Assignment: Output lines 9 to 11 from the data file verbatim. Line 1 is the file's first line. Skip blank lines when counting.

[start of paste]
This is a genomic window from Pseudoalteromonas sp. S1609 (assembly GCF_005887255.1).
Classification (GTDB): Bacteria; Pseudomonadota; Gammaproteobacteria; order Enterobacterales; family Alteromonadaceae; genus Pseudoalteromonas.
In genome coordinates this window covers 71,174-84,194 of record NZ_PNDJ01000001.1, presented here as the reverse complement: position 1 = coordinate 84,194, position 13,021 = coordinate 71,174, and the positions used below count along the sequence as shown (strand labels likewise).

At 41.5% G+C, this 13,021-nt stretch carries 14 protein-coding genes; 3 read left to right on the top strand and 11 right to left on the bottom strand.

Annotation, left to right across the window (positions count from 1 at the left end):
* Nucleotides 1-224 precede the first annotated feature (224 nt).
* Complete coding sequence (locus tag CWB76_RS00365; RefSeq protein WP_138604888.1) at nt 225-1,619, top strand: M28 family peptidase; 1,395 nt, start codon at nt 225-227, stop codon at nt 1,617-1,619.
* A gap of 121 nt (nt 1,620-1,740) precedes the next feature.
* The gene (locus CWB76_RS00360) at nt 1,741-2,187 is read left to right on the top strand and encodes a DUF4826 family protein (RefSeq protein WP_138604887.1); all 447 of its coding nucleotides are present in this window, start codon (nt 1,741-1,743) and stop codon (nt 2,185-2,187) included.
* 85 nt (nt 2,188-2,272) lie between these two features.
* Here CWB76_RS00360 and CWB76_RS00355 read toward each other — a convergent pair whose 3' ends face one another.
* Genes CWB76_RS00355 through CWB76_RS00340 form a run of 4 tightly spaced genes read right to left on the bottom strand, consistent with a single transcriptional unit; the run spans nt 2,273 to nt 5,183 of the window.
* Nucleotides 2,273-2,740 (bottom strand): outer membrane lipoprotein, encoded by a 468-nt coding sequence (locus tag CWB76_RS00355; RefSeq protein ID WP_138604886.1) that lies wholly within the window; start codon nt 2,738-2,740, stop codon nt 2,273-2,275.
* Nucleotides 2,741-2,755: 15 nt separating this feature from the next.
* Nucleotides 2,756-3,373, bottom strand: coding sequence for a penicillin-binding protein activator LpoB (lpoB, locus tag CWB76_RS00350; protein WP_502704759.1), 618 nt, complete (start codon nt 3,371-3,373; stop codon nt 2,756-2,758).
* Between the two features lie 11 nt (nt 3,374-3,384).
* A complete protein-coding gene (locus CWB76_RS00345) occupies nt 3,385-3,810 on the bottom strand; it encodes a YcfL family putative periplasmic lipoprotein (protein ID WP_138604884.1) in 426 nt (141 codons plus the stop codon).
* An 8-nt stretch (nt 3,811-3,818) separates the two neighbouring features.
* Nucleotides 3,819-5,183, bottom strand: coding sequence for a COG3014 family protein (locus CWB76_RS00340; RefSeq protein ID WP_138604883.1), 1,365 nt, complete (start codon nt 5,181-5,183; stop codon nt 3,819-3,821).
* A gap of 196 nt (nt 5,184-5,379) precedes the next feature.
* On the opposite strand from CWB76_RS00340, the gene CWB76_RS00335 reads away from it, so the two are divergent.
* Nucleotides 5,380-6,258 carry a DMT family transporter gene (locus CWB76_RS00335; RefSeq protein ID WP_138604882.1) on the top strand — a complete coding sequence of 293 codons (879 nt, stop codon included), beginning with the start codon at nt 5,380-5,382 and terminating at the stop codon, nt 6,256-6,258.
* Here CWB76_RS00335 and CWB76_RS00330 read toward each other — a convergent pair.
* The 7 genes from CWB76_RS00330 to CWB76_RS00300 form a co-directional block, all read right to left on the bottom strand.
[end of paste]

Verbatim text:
* The gene (locus CWB76_RS00360) at nt 1,741-2,187 is read left to right on the top strand and encodes a DUF4826 family protein (RefSeq protein WP_138604887.1); all 447 of its coding nucleotides are present in this window, start codon (nt 1,741-1,743) and stop codon (nt 2,185-2,187) included.
* 85 nt (nt 2,188-2,272) lie between these two features.
* Here CWB76_RS00360 and CWB76_RS00355 read toward each other — a convergent pair whose 3' ends face one another.